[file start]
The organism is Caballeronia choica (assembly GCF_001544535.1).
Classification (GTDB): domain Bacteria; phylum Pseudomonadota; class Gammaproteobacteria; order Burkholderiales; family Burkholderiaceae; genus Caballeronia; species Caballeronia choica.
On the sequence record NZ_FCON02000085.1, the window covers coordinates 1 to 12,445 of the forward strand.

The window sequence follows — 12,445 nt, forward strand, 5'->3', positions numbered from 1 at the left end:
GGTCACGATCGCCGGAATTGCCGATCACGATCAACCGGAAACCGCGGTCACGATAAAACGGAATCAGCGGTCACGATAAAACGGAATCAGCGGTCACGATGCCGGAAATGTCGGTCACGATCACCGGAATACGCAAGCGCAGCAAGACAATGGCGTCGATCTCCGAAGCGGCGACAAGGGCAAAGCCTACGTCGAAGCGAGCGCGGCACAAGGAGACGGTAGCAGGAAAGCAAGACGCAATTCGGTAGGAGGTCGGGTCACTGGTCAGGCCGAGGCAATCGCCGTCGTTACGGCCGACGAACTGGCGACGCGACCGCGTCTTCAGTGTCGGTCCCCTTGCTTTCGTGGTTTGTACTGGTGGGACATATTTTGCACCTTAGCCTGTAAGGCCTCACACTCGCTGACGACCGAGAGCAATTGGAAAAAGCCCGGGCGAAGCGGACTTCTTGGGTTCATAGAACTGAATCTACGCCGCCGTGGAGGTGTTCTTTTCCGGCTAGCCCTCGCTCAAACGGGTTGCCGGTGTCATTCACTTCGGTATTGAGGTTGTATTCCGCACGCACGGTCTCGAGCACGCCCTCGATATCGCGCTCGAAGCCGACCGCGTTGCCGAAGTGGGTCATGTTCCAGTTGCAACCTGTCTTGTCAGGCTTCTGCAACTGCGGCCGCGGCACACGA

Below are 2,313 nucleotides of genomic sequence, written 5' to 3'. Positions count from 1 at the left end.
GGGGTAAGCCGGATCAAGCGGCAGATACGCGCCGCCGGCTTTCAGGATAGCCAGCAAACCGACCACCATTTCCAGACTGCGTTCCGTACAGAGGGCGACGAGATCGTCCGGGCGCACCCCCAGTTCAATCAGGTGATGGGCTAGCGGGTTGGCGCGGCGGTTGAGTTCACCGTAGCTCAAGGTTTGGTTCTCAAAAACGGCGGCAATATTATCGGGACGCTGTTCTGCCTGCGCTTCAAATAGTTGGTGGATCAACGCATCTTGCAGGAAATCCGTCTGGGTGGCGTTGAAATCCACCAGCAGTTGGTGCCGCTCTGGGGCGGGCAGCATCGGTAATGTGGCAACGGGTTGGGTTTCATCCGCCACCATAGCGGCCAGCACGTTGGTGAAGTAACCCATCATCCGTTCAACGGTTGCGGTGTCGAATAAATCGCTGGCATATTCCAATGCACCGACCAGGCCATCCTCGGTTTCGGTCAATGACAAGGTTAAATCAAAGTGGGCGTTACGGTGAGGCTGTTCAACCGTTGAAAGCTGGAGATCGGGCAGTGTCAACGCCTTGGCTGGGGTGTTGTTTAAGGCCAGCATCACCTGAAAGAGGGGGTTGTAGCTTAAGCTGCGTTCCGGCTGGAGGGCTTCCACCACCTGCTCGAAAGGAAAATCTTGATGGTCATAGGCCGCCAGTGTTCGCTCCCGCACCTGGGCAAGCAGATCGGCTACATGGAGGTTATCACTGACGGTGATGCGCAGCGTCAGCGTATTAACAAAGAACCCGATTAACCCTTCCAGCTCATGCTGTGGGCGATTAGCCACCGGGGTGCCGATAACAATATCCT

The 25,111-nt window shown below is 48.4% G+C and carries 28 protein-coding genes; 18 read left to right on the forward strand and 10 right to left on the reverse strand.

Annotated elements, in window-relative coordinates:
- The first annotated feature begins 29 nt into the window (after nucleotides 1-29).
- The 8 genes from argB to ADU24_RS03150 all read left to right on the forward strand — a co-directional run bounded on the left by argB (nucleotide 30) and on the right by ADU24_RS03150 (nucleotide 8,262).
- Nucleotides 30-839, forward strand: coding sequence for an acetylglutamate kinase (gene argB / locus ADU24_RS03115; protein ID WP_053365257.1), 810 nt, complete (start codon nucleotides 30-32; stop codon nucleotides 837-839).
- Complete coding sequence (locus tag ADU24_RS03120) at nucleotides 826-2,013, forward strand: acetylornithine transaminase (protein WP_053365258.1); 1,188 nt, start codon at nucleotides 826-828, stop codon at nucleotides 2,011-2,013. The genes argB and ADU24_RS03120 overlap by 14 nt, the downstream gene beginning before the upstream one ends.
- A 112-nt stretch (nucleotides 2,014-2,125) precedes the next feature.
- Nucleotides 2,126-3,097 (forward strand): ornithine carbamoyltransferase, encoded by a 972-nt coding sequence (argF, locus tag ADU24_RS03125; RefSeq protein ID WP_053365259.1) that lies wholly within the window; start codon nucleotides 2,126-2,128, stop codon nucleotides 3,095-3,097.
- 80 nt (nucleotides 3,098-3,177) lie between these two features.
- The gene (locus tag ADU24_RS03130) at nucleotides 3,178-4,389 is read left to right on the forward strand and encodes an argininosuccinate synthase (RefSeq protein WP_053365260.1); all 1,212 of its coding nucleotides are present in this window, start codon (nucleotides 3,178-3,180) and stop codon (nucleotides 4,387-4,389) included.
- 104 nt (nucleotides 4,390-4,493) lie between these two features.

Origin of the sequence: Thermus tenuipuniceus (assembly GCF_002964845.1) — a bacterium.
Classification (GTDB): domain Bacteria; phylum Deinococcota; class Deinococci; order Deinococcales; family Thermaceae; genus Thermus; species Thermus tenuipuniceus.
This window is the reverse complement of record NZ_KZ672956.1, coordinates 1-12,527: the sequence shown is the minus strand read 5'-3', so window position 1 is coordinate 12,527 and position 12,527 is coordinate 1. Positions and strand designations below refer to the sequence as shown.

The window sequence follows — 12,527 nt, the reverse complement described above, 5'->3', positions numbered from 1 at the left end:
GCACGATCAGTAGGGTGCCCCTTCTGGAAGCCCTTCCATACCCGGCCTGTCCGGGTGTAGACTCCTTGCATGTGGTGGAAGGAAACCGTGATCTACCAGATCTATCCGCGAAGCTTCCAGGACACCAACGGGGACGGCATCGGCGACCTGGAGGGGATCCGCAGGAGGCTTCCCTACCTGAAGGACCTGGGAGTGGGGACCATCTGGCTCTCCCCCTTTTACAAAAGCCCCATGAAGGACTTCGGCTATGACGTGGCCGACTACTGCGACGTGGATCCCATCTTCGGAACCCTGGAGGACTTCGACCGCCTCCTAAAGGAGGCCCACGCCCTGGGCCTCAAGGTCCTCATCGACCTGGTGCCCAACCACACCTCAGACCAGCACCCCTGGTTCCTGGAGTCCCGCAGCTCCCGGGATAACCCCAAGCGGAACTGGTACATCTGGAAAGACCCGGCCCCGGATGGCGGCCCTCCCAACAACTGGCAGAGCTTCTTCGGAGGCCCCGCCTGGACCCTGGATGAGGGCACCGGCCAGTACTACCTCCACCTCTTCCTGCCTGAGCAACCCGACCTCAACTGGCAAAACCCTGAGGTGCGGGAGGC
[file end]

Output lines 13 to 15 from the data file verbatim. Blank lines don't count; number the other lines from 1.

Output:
- Complete coding sequence (locus tag ADU24_RS03120) at nucleotides 826-2,013, forward strand: acetylornithine transaminase (protein WP_053365258.1); 1,188 nt, start codon at nucleotides 826-828, stop codon at nucleotides 2,011-2,013. The genes argB and ADU24_RS03120 overlap by 14 nt, the downstream gene beginning before the upstream one ends.
- A 112-nt stretch (nucleotides 2,014-2,125) precedes the next feature.
- Nucleotides 2,126-3,097 (forward strand): ornithine carbamoyltransferase, encoded by a 972-nt coding sequence (argF, locus tag ADU24_RS03125; RefSeq protein ID WP_053365259.1) that lies wholly within the window; start codon nucleotides 2,126-2,128, stop codon nucleotides 3,095-3,097.